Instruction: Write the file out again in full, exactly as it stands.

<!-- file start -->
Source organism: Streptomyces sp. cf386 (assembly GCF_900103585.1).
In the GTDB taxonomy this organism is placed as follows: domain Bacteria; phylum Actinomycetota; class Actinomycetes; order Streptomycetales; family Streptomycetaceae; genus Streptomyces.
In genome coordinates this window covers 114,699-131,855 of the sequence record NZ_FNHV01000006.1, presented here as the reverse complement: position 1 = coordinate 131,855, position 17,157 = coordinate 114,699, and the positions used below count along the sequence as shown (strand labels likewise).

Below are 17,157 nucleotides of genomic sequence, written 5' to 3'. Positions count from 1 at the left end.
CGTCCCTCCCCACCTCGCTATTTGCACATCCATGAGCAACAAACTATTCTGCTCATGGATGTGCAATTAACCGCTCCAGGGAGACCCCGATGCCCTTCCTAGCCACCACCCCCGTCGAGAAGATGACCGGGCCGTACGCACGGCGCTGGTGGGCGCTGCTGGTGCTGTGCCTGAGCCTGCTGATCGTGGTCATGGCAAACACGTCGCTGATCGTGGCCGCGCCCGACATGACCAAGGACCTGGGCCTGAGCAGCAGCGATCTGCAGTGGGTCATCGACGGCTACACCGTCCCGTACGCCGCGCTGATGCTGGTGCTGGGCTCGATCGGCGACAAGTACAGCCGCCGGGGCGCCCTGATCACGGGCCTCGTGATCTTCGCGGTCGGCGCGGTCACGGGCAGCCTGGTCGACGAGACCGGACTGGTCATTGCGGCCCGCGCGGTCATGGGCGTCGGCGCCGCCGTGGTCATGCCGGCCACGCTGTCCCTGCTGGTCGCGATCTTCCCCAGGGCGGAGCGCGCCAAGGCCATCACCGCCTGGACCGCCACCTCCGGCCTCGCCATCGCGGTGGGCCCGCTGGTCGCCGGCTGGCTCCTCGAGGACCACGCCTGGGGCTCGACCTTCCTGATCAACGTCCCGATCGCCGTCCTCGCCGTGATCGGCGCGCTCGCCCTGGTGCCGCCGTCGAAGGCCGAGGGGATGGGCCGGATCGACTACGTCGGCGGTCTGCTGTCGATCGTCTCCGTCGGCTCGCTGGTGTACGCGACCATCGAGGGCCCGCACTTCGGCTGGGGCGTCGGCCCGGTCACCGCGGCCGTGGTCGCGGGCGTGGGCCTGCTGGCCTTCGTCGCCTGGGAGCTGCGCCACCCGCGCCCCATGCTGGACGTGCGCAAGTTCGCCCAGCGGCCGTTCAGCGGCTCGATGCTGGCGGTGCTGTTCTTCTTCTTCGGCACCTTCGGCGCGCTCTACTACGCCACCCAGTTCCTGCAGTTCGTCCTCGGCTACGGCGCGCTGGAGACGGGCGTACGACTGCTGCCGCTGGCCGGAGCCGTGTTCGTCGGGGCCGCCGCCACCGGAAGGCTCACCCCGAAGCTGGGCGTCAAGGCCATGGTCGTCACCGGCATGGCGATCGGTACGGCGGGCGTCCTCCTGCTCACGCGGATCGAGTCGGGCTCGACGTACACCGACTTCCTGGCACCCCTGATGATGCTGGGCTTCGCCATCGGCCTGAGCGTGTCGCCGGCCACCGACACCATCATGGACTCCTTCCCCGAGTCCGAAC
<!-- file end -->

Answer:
Source organism: Streptomyces sp. cf386 (assembly GCF_900103585.1).
In the GTDB taxonomy this organism is placed as follows: domain Bacteria; phylum Actinomycetota; class Actinomycetes; order Streptomycetales; family Streptomycetaceae; genus Streptomyces.
In genome coordinates this window covers 114,699-131,855 of the sequence record NZ_FNHV01000006.1, presented here as the reverse complement: position 1 = coordinate 131,855, position 17,157 = coordinate 114,699, and the positions used below count along the sequence as shown (strand labels likewise).

Below are 17,157 nucleotides of genomic sequence, written 5' to 3'. Positions count from 1 at the left end.
CGTCCCTCCCCACCTCGCTATTTGCACATCCATGAGCAACAAACTATTCTGCTCATGGATGTGCAATTAACCGCTCCAGGGAGACCCCGATGCCCTTCCTAGCCACCACCCCCGTCGAGAAGATGACCGGGCCGTACGCACGGCGCTGGTGGGCGCTGCTGGTGCTGTGCCTGAGCCTGCTGATCGTGGTCATGGCAAACACGTCGCTGATCGTGGCCGCGCCCGACATGACCAAGGACCTGGGCCTGAGCAGCAGCGATCTGCAGTGGGTCATCGACGGCTACACCGTCCCGTACGCCGCGCTGATGCTGGTGCTGGGCTCGATCGGCGACAAGTACAGCCGCCGGGGCGCCCTGATCACGGGCCTCGTGATCTTCGCGGTCGGCGCGGTCACGGGCAGCCTGGTCGACGAGACCGGACTGGTCATTGCGGCCCGCGCGGTCATGGGCGTCGGCGCCGCCGTGGTCATGCCGGCCACGCTGTCCCTGCTGGTCGCGATCTTCCCCAGGGCGGAGCGCGCCAAGGCCATCACCGCCTGGACCGCCACCTCCGGCCTCGCCATCGCGGTGGGCCCGCTGGTCGCCGGCTGGCTCCTCGAGGACCACGCCTGGGGCTCGACCTTCCTGATCAACGTCCCGATCGCCGTCCTCGCCGTGATCGGCGCGCTCGCCCTGGTGCCGCCGTCGAAGGCCGAGGGGATGGGCCGGATCGACTACGTCGGCGGTCTGCTGTCGATCGTCTCCGTCGGCTCGCTGGTGTACGCGACCATCGAGGGCCCGCACTTCGGCTGGGGCGTCGGCCCGGTCACCGCGGCCGTGGTCGCGGGCGTGGGCCTGCTGGCCTTCGTCGCCTGGGAGCTGCGCCACCCGCGCCCCATGCTGGACGTGCGCAAGTTCGCCCAGCGGCCGTTCAGCGGCTCGATGCTGGCGGTGCTGTTCTTCTTCTTCGGCACCTTCGGCGCGCTCTACTACGCCACCCAGTTCCTGCAGTTCGTCCTCGGCTACGGCGCGCTGGAGACGGGCGTACGACTGCTGCCGCTGGCCGGAGCCGTGTTCGTCGGGGCCGCCGCCACCGGAAGGCTCACCCCGAAGCTGGGCGTCAAGGCCATGGTCGTCACCGGCATGGCGATCGGTACGGCGGGCGTCCTCCTGCTCACGCGGATCGAGTCGGGCTCGACGTACACCGACTTCCTGGCACCCCTGATGATGCTGGGCTTCGCCATCGGCCTGAGCGTGTCGCCGGCCACCGACACCATCATGGACTCCTTCCCCGAGTCCGAAC